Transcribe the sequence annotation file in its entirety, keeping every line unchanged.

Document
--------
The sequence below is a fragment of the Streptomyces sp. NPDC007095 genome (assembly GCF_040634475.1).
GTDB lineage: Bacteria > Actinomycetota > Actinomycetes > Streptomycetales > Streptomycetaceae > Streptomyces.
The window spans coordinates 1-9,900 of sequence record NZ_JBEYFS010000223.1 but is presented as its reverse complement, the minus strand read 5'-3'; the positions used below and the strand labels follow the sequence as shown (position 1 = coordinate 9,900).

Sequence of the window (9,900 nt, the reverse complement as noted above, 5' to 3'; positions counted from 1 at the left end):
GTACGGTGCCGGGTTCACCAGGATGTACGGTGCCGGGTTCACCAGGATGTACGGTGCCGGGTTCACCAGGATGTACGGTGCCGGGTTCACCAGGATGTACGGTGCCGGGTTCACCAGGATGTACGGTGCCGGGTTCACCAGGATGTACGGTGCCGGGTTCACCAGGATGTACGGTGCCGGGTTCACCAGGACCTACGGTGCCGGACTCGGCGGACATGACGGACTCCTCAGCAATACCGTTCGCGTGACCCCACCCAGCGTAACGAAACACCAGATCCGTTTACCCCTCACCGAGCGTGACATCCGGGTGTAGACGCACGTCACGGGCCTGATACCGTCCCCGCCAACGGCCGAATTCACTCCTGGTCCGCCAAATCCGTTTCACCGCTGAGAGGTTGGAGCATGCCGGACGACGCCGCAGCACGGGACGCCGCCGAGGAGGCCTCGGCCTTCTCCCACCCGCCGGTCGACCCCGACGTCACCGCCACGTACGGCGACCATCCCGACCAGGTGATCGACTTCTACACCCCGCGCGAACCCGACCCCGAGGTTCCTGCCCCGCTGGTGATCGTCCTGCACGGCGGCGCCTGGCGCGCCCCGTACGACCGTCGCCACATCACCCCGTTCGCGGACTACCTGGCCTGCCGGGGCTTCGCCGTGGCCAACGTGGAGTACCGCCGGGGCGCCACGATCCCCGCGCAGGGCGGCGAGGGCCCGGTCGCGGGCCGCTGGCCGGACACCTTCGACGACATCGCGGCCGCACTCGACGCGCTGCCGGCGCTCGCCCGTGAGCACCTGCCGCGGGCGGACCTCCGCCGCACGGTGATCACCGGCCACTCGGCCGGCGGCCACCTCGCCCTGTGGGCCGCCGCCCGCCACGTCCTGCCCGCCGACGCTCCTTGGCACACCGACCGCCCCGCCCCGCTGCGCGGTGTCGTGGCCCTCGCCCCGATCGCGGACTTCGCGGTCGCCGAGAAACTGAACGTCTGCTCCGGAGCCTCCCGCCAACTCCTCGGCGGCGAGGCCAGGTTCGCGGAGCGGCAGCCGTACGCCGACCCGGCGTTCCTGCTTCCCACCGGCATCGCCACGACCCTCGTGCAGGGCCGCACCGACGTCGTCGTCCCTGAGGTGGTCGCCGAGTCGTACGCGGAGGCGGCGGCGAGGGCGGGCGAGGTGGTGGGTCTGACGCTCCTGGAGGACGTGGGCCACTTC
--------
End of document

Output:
The sequence below is a fragment of the Streptomyces sp. NPDC007095 genome (assembly GCF_040634475.1).
GTDB lineage: Bacteria > Actinomycetota > Actinomycetes > Streptomycetales > Streptomycetaceae > Streptomyces.
The window spans coordinates 1-9,900 of sequence record NZ_JBEYFS010000223.1 but is presented as its reverse complement, the minus strand read 5'-3'; the positions used below and the strand labels follow the sequence as shown (position 1 = coordinate 9,900).

Sequence of the window (9,900 nt, the reverse complement as noted above, 5' to 3'; positions counted from 1 at the left end):
GTACGGTGCCGGGTTCACCAGGATGTACGGTGCCGGGTTCACCAGGATGTACGGTGCCGGGTTCACCAGGATGTACGGTGCCGGGTTCACCAGGATGTACGGTGCCGGGTTCACCAGGATGTACGGTGCCGGGTTCACCAGGATGTACGGTGCCGGGTTCACCAGGATGTACGGTGCCGGGTTCACCAGGACCTACGGTGCCGGACTCGGCGGACATGACGGACTCCTCAGCAATACCGTTCGCGTGACCCCACCCAGCGTAACGAAACACCAGATCCGTTTACCCCTCACCGAGCGTGACATCCGGGTGTAGACGCACGTCACGGGCCTGATACCGTCCCCGCCAACGGCCGAATTCACTCCTGGTCCGCCAAATCCGTTTCACCGCTGAGAGGTTGGAGCATGCCGGACGACGCCGCAGCACGGGACGCCGCCGAGGAGGCCTCGGCCTTCTCCCACCCGCCGGTCGACCCCGACGTCACCGCCACGTACGGCGACCATCCCGACCAGGTGATCGACTTCTACACCCCGCGCGAACCCGACCCCGAGGTTCCTGCCCCGCTGGTGATCGTCCTGCACGGCGGCGCCTGGCGCGCCCCGTACGACCGTCGCCACATCACCCCGTTCGCGGACTACCTGGCCTGCCGGGGCTTCGCCGTGGCCAACGTGGAGTACCGCCGGGGCGCCACGATCCCCGCGCAGGGCGGCGAGGGCCCGGTCGCGGGCCGCTGGCCGGACACCTTCGACGACATCGCGGCCGCACTCGACGCGCTGCCGGCGCTCGCCCGTGAGCACCTGCCGCGGGCGGACCTCCGCCGCACGGTGATCACCGGCCACTCGGCCGGCGGCCACCTCGCCCTGTGGGCCGCCGCCCGCCACGTCCTGCCCGCCGACGCTCCTTGGCACACCGACCGCCCCGCCCCGCTGCGCGGTGTCGTGGCCCTCGCCCCGATCGCGGACTTCGCGGTCGCCGAGAAACTGAACGTCTGCTCCGGAGCCTCCCGCCAACTCCTCGGCGGCGAGGCCAGGTTCGCGGAGCGGCAGCCGTACGCCGACCCGGCGTTCCTGCTTCCCACCGGCATCGCCACGACCCTCGTGCAGGGCCGCACCGACGTCGTCGTCCCTGAGGTGGTCGCCGAGTCGTACGCGGAGGCGGCGGCGAGGGCGGGCGAGGTGGTGGGTCTGACGCTCCTGGAGGACGTGGGCCACTTC